It is very exciting to open COLD+HOT 2009, a comprehensive sculpture exhibition celebrating the use of glass as a fine art medium. In San Francisco, there is a particular excitement about opening an exhibition where the focus is glass. The San Francisco Bay Area is the birthplace of the West Coast glass movement, and home to many fine artists who work almost exclusively with glass as their medium of expression (as one artist emphasized in his statement, to say they are ‘glass artists’ is as much a misnomer as saying Leonardo da Vinci was a draftsman because he knew how to draw, or that Michelangelo was a mere marble artist, and Auguste Rodin and Camille Claudel were bronze artists just because they might, arguably, be known only for their sculpture). Prior to San Francisco’s M.H. de Young Museum opening of its Saxe Collection, the idea of glass as a sculptural medium wasn’t seriously entertained. In fact, many contemporary art critics and collectors continue to relegate the use of glass exclusively as a craft medium today. And so, the dialogue of glass as a fine art medium continues, with growing awareness that it is a fickle and demanding tool, evolving as a lyrical and sophisticated medium of artistic expression.

The inner circle of glass collectors is a small and surprisingly organized cognoscenti who followed the studio glass movement from the early1960s through its vision of contemporary art today. In the United States, they study the work of artists such as Marvin Lipofsky, Harvey Littleton, William Morris, Lino Tagliapietra, Mary White, and who hasn’t heard of Dale Chihuly? The inner circle includes curator Tina Oldnow, critics James Yood and (the late) Dan Klein, gallerists William Traver and Douglas Heller (and their eponymous galleries), as well as San Francisco’s own collectors and philanthropists, Dorothy and Gordon Saxe.

The focus of COLD+HOT 2009 is the material, glass. It is about glass as a medium of artistic expression, as sculpture. Most of the artists presented possess enviable academic credentials (BFA or MFA) with emphasis in glass, painting or sculpture. They studied form, light and space, and are masters of their medium whether it is blown, cast, engraved or laminated. Some of the artists focus on the form captured by the exterior planes of their sculpture, or the optics created by sculpting the exterior as well as uses of material to develop their artistic vision. Some of the artists are ‘outsider’ artists, who mastered their craft indirectly while working with the medium, and developed conceptual ideas iterated via glass. And, to mix it up, yes, we included two painters, who have no material relationship to the medium of glass. All the artists in this exhibition are fine artists.

Peter Bremers sailed away to the Antarctic a few years ago. His series, “Icebergs and Paraphernalia” is in direct relationship to the landscape and light he studied during his adventure. Eric Franklin’s anatomical forms don’t leave much to the imagination – here is a pair of hands, this is a rib cage, and these are a pair of feet. Skeletal, formed with borosilicate glass (commonly known as Pyrex), his combined use of lamp worked glass with neon and krypton gases is electrifying. Grant Garmezy grew up on a farm in Tennessee, and his childhood memories of long lost animal life continue to be a source for his award-winning sculpture. Phillip Hua’s expressive series “De/Construction” studies his recent experience in Beijing as light was obscured by atmospheric industrial waste. Michelle Knox continues to build her year of awards and scholarship with “Chorten Stones,” an imposing abstracted temple of blown glass and oil painted forms. Weston Lambert sculpts the interior of his works, laminates them, and sculpts the exterior in his preservation of fleeting memories. Susan Longini addresses the fragility of the passage of time; Greg Nangle celebrates the perfection of the imperfect; Nancy Otto shows us that some things, such as desire, can be larger than life; Lorraine Peltz addresses the feminine ideal and identity; Stig Persson studies the tension of interior and exterior spatial relationships, along with Chantal Royant; while Thomas Scoon turns to companionship and community with juxtapositions of glass and stone. Carmen Spera, deliberately shuns the title of ‘glass artist’ yet puns the term and material with laminated weaponry that lampoons the ongoing parallel fascinations of high fashion with violence. Jennifer Umphress celebrates the use of borosilicate glass with an ongoing dialogue of the natural world; Kristiina Uslar contrasts the extreme delicacy of pâte-de-verre with her sculptures of industrial shapes; and Sasha Zhitneva employs light to emphasize the painted forms of her kiln worked glass planes.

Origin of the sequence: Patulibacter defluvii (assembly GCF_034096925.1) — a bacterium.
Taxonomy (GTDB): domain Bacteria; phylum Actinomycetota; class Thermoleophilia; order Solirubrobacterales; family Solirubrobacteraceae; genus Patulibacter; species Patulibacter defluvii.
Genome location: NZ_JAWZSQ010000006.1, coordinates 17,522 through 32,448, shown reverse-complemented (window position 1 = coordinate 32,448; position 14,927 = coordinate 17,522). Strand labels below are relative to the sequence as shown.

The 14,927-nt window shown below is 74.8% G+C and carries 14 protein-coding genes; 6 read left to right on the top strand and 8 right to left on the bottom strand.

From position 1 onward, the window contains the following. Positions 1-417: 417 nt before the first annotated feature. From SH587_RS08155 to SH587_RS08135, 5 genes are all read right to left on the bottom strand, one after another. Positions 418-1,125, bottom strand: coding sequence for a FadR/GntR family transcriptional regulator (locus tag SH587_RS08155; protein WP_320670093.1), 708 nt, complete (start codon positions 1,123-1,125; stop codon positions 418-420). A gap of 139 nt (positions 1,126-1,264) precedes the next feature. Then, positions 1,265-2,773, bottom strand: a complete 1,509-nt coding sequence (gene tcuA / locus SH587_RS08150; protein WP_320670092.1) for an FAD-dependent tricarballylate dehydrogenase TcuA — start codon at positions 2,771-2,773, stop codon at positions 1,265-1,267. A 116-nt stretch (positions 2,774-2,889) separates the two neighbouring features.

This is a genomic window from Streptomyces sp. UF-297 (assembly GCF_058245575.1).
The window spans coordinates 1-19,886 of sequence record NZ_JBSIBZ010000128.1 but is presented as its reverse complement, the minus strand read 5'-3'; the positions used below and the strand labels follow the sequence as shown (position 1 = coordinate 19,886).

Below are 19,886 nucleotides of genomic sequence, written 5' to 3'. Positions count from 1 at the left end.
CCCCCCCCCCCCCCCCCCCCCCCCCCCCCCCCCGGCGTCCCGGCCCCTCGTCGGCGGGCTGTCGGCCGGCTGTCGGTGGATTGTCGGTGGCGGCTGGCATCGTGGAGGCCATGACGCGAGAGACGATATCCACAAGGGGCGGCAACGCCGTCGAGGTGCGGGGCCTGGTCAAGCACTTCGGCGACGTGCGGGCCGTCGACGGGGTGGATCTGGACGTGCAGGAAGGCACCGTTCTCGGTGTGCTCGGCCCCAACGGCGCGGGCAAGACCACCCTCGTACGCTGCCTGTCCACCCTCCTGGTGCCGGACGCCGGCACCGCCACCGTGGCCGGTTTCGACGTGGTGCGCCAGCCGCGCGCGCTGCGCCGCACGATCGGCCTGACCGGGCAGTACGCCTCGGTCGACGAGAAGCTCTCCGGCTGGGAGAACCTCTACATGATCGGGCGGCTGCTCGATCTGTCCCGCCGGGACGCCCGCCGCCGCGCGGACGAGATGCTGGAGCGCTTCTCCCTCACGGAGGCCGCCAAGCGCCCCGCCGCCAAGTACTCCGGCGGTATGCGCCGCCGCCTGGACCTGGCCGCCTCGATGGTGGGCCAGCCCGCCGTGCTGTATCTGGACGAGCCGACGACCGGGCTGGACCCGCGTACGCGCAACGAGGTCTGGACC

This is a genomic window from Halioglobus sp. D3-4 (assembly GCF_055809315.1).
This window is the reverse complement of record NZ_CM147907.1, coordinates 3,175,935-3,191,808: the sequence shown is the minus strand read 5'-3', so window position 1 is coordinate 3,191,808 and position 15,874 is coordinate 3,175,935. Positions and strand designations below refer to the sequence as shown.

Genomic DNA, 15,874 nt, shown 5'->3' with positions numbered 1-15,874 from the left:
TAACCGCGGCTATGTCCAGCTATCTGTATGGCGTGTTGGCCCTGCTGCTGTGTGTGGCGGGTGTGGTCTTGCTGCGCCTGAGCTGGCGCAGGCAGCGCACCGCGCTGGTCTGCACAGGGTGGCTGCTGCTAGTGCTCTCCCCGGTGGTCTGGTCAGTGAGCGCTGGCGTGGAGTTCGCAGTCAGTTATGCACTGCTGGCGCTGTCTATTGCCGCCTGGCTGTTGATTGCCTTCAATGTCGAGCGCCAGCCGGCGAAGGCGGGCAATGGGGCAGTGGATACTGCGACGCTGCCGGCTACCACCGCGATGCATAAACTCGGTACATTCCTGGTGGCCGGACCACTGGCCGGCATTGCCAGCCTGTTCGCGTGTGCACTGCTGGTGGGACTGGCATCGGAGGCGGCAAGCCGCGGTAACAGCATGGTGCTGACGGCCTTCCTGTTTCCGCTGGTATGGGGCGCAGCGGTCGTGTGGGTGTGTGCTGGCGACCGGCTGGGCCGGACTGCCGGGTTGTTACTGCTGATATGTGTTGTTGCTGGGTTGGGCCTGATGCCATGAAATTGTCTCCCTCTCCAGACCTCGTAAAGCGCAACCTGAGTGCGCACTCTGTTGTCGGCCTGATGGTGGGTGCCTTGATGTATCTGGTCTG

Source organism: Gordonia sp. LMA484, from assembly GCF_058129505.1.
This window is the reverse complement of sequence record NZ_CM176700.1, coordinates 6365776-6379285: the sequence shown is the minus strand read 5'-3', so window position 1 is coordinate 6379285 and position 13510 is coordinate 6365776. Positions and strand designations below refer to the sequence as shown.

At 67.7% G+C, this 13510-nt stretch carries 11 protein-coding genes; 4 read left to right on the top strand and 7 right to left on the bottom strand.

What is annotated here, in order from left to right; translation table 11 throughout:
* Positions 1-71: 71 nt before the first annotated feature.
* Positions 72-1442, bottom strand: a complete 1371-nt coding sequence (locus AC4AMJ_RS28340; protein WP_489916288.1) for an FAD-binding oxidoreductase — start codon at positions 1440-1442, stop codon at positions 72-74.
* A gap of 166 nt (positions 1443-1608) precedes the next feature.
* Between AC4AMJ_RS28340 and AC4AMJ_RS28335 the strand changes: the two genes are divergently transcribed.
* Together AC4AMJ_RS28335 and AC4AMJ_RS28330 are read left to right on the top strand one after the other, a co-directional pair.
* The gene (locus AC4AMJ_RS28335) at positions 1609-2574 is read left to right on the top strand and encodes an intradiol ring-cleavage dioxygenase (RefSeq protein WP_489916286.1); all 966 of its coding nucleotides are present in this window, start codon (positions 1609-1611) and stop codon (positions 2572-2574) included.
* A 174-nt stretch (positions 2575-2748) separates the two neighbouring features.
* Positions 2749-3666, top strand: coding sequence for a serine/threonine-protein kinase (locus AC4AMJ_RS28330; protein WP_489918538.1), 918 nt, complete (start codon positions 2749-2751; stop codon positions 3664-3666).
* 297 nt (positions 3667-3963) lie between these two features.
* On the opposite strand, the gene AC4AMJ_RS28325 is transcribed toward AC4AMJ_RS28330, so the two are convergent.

COLD+HOT 2009 celebrates the work of these artists with their presentations of cold worked (carved, engraved, polished) glass and hot worked (blown, cast, kiln fired) glass and painting (acrylic, mixed media, and oil). The premised material for this exhibition is glass presented within three basic ranges: borosilicate (the most heat resistant), soda glass (the most common), and lead glass (also known as crystal). The artworks employ all the classic and formal methods knows to sculpture, such as carving and lost wax casting, and in some cases, develop new methods to feature the lyrical and poetic qualities of light captured by glass. Many of the artists in COLD+HOT 2009 are prestigious academics and graduates, elite within their respective programs, some are gifted with continuous awards recognizing their work, while others enjoy the prestige of commissions at venues like the Waldorf Astoria and abroad. They are all, without question, fine artists with relevant ideas in step with today’s dialogue and social commentary, whose practice is presented with mastery and well-developed skill, and whose work is not only engaging, but beautiful and visually pleasurable.